ECtHR decided the case of Kaperzyński versus Poland
The European Court of Human Rights delivered the judgement in the case of Kaperzyński versus Poland. The case concerned a conviction for the failure to publish a correction to a press article. The Court held unanimously that the criminal liability for the failure to publish a correction violated the freedom of speech.
“The judgment touches upon a topical subject in Poland. We hope that this decision will be taken into account in the amendment to the correction regime, currently being developed in a Senate’s committee”, says Dorota Głowacka, a lawyer with the HFHR.
Przemysław Kaperzyński (the Applicant) was the editor-in-chief of Iławski Tydzień, a local weekly. He was a co-author of an article which accused local authorities of mismanagement of the local waste and sewage system. According to the journalists, the authorities’ conduct might have resulted in an environmental disaster and posed a health risk to the local population. The article also criticised the local authorities who, in the authors’ opinion, failed to exercise sufficient care and skills in tackling the problem.
The head of the Iława municipality sent a letter to the newspaper, complaining about the article. The Applicant argued that the official’s letter failed to satisfy the statutory requirements for a correction as it did not contain a separate and designated wording of the requested rectification. Moreover, the journalist claimed that the letter failed to pass the volume test established under the Press Law Act. Mr Kaperzyński did not publish the letter and failed to notify the sender about the reasons behind his decision, whereas the press law says that, as a rule, a journalist needs to substantiate a refusal to publish a correction.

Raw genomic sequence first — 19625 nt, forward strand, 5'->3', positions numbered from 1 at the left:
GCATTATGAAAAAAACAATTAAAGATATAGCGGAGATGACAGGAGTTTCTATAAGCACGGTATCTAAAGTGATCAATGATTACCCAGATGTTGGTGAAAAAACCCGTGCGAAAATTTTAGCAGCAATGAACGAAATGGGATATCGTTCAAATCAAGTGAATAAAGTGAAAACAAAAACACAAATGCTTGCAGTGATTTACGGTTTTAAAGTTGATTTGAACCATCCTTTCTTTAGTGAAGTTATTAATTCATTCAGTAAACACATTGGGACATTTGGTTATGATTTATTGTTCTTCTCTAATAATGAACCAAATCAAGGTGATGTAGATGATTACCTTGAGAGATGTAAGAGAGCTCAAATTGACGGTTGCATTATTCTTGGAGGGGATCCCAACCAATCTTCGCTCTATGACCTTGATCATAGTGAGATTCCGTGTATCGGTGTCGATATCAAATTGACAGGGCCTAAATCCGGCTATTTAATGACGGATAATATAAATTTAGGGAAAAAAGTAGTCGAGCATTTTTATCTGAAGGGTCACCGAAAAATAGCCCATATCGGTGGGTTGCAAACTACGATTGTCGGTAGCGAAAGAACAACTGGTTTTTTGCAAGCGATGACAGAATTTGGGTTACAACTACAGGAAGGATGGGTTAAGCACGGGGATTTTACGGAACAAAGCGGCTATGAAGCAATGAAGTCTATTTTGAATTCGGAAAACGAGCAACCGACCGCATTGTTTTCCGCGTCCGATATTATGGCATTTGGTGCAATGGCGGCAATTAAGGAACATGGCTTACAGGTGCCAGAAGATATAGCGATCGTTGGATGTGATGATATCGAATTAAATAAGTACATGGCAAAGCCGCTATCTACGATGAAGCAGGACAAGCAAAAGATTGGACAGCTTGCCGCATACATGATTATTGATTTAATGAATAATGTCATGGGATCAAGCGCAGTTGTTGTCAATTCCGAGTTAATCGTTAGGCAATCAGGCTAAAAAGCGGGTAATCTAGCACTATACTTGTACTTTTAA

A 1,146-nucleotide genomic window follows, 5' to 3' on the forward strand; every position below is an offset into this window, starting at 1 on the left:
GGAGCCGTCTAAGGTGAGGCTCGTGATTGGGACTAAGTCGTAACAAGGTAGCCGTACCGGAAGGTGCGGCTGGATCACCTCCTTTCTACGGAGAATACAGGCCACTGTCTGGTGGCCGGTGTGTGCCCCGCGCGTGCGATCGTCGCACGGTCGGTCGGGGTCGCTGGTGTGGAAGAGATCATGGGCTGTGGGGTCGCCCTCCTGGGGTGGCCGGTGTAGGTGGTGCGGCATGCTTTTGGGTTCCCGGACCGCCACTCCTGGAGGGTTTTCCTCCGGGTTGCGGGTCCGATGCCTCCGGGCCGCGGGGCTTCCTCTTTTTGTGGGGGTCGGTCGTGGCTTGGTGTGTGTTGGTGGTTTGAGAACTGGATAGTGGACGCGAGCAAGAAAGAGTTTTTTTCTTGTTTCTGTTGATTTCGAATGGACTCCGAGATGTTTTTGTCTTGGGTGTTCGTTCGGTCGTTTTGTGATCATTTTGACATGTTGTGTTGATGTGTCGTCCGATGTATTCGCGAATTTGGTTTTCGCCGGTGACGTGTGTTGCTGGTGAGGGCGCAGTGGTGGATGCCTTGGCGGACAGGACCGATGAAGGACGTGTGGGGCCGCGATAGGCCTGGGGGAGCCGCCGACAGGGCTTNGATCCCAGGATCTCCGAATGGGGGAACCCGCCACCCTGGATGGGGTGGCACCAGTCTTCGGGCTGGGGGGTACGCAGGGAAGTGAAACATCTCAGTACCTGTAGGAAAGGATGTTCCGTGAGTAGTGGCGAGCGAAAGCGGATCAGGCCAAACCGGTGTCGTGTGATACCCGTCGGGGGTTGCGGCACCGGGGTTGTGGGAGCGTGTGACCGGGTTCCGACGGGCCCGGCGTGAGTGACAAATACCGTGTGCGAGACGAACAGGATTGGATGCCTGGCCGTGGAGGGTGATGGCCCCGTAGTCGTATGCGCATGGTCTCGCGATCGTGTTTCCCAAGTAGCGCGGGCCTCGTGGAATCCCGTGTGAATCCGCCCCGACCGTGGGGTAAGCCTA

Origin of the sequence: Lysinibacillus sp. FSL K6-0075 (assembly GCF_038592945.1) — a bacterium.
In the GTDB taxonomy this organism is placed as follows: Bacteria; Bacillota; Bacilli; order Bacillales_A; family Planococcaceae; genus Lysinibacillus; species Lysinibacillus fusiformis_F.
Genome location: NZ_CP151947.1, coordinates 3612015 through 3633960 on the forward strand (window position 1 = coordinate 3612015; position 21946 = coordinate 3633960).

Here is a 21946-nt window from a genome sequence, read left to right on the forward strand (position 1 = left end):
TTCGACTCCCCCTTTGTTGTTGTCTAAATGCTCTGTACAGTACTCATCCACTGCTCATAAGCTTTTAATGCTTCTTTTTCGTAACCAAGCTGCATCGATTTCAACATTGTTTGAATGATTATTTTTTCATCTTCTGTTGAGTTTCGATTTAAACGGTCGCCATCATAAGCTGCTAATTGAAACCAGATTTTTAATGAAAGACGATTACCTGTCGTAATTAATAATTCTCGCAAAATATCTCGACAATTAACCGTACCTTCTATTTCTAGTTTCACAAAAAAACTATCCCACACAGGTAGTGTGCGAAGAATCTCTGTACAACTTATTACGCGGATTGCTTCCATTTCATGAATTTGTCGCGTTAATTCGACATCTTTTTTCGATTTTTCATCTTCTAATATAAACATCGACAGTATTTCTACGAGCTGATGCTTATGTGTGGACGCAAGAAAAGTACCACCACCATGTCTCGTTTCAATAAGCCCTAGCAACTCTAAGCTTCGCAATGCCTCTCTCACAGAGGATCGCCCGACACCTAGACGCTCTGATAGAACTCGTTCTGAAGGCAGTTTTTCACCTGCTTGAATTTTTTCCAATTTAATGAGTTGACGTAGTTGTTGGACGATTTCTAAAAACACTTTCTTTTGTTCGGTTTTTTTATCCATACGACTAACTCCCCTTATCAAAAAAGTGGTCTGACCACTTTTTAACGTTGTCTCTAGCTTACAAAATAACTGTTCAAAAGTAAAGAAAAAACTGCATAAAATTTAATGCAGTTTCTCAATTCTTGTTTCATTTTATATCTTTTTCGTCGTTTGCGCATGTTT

In consequence, the municipality of Iława filed a private indictment against the Applicant. Domestic courts sentenced the journalist for 80 hours of community service with a two-year probation period. Moreover, the criminal court prohibited Mr Kaperzyński from pursuing his profession for two years and ordered the judgment to be displayed at the premises of the municipality office.
The ECtHR decided that the right of reply, as a generally justifiable element of the legal framework governing the free media, did not in itself contravene the Convention requirements. At the same time, the Court noted that the imposition of a sanction of such severity on the journalist for the refusal to publish the received letter cannot be reconciled with the principle of proportionality. It is even more so, considering that the criminal proceedings in which Mr Kaperzyński was convicted concerned the failure to meet a procedural obligation and not the substance of the article itself. The criminal court’s decisions did not refer to the article’s credibility or damagingof the local government’s good name. According to the Court, under such circumstances, even if an editor-in-chief fails to fulfil the duty to substantiate the refusal to publish a correction to an article, the imposition of penal sanctions is inadmissible.
“This sentence brought serious hardship on me. I lost advertisers, I had to close the paper and leave Iława to look for a new job. The Strasbourg Court’s decision restored my sense of justice. However, it disturbs me that courts may still use such draconian measures against journalists”, comments Przemysław Kaperzyński.